This is just what I’m doing, carrying around a notebook scribbling down thoughts and ideas that erupt in my brain throughout the day. But I admit I use more than just one notebook. I also use the Notes and Voice Memos apps on my smartphone. And I tear out pages from magazines. And I snap photos with my smartphone. And cover my wall with sticky notes. And writing up lengthy thoughts on looseleaf in my binder. And highlighting text in ebooks. And folding down page corners in print books. Sometimes I actually sit down and gather all of this information into one place and think about how it connects and leads to new insights.

And that, writing friends, is commonplacing.

This is a good time of year to think about how your organization system works (or doesn’t) and what style suits you best: plotting or pantsing (writing by the seat of your pants.) National Novel Writing Month is coming in November and you definitely want to be ready. I failed my first year but learned valuable lessons and had a great system in place for 2012 where my novel was based off of daily writing prompts. I plotted and pantsed and planned and prepared and finished the month a winner!

But organizing ideas for writing isn’t just for fiction writers. Business owners need to have some organization for their web copy, newsletters and social media content. The fancy term is editorial calendar – does your business have one?

Maybe I don’t have the perfect system in place to organize ideas for writing, but I think it would be much more difficult if I didn’t have any ideas to organize. I’d rather be overwhelmed than dry. So how do you organize ideas for writing? What systems have you tried that failed? Still using the old index card system or have you updated to Scrivener?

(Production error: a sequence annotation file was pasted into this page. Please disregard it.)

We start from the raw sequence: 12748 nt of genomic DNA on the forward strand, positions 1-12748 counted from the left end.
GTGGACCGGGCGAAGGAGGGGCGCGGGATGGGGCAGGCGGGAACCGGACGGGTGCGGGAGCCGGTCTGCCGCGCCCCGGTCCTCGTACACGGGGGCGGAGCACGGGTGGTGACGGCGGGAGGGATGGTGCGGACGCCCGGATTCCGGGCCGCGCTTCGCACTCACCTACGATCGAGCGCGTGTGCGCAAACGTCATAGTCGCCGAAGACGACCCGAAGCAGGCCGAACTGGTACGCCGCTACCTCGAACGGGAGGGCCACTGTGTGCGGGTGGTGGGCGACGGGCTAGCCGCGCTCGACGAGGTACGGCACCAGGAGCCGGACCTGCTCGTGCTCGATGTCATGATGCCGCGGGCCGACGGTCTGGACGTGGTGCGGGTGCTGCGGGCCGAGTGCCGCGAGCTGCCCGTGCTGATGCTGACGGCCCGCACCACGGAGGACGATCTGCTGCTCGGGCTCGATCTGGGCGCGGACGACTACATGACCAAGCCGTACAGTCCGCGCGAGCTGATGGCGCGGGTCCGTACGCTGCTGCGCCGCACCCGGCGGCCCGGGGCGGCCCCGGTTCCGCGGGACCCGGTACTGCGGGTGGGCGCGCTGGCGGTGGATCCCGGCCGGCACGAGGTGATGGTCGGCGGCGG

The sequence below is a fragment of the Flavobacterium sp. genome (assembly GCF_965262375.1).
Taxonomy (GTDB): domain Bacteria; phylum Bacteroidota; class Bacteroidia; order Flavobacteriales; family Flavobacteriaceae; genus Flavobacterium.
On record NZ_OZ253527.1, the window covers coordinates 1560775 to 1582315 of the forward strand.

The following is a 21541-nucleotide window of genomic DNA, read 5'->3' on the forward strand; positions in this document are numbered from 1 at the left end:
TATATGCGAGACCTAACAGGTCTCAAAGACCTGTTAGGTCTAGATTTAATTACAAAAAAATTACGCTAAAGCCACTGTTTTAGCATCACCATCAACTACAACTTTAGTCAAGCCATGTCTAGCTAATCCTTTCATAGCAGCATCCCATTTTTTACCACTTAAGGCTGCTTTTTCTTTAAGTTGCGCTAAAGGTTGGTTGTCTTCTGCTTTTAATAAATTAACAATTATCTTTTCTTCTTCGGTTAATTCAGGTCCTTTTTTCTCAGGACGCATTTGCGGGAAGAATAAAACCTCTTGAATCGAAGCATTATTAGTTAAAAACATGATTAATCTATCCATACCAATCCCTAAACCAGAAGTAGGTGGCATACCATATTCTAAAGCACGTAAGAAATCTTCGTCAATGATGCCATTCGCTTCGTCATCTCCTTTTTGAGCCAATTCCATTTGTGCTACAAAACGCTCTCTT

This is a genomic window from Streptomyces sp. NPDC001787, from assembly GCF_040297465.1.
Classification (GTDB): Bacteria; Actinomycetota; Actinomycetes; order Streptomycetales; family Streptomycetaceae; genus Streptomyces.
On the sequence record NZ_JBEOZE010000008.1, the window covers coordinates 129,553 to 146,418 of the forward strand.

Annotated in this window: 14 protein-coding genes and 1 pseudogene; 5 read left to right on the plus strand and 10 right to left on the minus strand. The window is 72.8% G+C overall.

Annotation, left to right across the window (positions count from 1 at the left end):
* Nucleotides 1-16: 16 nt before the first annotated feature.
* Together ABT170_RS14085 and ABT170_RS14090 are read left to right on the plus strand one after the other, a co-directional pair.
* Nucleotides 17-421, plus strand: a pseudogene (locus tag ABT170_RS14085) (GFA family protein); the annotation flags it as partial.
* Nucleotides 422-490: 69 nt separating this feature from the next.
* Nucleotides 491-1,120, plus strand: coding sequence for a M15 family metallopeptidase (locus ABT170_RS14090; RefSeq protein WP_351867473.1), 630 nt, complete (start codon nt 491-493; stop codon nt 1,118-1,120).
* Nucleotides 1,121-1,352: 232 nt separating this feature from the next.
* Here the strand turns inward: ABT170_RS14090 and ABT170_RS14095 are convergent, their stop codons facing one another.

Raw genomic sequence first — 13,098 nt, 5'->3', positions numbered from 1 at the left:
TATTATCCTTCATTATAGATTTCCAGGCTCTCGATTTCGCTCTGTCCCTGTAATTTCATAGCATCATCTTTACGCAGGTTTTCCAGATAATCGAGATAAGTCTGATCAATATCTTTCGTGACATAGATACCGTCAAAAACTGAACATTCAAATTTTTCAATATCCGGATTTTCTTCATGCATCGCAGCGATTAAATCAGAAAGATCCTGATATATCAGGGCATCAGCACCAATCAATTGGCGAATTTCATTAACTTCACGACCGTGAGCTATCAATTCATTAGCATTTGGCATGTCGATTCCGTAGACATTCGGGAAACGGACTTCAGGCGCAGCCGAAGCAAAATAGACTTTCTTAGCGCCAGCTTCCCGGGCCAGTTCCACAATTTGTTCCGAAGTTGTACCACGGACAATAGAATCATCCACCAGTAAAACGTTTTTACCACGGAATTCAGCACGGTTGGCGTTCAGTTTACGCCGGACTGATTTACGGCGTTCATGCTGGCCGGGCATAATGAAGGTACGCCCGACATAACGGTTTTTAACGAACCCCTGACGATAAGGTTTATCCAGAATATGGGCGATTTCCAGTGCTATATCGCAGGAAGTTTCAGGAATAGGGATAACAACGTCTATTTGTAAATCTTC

How to Get Kids to Eat Vegetables

how to get kids to eat vegetables

Give kids a choice

The secret

The secret to getting kids to eat vegetables is really quite simple. Give them the choice. Before you click away saying, “My kid would choose not to eat them,” hear me out. I didn’t say give them the choice whether or not to eat vegetables. Give them the choice of which vegetables and fruits.

There is real scientific evidence to back this up, but let me begin anecdotally. The photo above is from our Pittsburgh-area elementary school cafeteria. How does our school get kids to eat vegetables and fruits? They offer a choice.

And when my boys buy lunch, which is about once a week, I tell them they need to choose a fruit and a vegetable, but it’s up to them what to choose. I offer them a choice.

My second son, who is a bit picky, usually sticks with applesauce and carrots.